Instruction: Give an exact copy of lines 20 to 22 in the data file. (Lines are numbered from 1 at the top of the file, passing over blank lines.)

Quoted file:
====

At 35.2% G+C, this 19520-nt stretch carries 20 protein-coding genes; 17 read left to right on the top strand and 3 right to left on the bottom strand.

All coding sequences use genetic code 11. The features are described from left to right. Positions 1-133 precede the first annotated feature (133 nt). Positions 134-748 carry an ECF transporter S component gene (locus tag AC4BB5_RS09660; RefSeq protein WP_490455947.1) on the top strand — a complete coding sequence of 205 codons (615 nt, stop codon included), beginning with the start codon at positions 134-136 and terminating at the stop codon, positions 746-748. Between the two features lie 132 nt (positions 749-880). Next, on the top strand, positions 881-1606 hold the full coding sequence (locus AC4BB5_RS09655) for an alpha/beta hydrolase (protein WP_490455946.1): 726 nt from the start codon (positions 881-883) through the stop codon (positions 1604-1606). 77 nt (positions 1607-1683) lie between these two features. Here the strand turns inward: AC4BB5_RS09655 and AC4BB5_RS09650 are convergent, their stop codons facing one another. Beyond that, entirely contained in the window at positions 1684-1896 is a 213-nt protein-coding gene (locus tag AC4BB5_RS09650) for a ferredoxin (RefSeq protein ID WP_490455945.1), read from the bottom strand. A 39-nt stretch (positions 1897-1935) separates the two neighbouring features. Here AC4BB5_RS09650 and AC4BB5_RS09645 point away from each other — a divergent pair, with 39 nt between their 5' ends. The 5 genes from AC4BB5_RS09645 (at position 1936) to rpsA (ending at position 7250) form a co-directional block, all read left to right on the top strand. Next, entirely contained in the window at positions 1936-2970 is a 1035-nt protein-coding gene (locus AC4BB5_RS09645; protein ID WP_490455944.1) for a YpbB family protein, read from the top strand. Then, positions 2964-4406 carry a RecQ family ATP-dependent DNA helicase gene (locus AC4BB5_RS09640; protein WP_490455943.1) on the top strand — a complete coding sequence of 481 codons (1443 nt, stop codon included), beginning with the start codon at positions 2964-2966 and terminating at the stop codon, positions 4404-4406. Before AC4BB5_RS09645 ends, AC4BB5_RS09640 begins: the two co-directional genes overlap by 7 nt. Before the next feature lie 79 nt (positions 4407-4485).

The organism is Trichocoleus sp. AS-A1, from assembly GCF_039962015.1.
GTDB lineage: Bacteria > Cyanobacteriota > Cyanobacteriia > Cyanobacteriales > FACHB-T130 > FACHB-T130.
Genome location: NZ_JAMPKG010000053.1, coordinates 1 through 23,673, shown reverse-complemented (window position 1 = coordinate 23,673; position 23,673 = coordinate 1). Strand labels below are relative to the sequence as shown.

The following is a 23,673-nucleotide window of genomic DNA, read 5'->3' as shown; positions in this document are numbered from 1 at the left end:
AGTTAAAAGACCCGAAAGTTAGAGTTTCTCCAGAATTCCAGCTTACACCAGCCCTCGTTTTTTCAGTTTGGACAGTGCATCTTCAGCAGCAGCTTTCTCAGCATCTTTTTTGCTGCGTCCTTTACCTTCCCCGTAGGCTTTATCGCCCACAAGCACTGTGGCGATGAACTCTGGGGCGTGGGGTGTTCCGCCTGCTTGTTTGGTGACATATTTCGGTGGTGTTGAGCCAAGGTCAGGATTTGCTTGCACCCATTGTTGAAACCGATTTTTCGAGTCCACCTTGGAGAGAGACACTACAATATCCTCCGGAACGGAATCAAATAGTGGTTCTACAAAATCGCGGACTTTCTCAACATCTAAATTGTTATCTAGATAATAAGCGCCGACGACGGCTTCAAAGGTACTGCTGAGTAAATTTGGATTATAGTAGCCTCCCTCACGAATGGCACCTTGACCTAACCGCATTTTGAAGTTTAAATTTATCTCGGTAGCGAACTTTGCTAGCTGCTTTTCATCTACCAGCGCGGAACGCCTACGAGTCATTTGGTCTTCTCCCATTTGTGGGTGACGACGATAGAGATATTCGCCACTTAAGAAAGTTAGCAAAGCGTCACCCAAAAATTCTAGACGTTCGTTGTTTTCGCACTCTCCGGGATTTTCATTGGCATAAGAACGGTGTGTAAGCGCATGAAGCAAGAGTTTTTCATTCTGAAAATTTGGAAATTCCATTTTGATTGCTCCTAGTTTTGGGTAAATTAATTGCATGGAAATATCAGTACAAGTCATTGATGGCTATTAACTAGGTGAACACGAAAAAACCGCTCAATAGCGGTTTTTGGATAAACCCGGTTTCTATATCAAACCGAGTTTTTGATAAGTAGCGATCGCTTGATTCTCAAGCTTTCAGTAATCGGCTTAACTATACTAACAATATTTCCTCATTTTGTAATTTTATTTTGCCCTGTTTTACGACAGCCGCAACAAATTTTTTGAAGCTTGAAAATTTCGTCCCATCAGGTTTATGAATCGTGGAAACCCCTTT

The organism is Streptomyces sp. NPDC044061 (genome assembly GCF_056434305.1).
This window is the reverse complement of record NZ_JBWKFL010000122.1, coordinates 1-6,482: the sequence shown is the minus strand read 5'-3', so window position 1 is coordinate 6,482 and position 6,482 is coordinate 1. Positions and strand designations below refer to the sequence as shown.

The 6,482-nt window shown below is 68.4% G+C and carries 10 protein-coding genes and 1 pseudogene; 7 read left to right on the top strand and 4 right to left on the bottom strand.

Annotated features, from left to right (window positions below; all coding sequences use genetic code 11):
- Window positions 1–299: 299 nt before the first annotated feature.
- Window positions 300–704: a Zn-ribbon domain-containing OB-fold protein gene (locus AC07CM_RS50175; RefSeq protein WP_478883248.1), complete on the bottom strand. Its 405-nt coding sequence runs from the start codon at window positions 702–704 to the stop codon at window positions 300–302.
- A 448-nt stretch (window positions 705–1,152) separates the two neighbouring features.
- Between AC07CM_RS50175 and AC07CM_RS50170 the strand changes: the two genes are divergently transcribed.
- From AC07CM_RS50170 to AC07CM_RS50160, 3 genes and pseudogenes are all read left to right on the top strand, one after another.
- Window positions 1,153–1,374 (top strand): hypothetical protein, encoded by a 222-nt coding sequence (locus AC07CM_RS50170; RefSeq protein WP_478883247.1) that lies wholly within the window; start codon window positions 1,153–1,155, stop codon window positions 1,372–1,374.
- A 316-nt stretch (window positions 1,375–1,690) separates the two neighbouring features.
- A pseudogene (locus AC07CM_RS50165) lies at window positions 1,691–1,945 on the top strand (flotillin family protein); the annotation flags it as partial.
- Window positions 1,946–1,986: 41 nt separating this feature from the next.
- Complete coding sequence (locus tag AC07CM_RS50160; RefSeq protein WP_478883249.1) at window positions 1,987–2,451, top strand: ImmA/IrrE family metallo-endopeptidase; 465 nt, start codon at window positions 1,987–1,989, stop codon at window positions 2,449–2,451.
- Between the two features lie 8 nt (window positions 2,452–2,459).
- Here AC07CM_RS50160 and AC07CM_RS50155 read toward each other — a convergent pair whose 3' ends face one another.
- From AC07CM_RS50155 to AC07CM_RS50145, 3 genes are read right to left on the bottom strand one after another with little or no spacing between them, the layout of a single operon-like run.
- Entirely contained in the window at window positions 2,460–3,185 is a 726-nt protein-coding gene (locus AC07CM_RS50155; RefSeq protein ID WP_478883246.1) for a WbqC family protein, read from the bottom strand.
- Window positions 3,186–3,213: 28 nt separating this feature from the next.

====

- Window positions 1,946–1,986: 41 nt separating this feature from the next.
- Complete coding sequence (locus tag AC07CM_RS50160; RefSeq protein WP_478883249.1) at window positions 1,987–2,451, top strand: ImmA/IrrE family metallo-endopeptidase; 465 nt, start codon at window positions 1,987–1,989, stop codon at window positions 2,449–2,451.
- Between the two features lie 8 nt (window positions 2,452–2,459).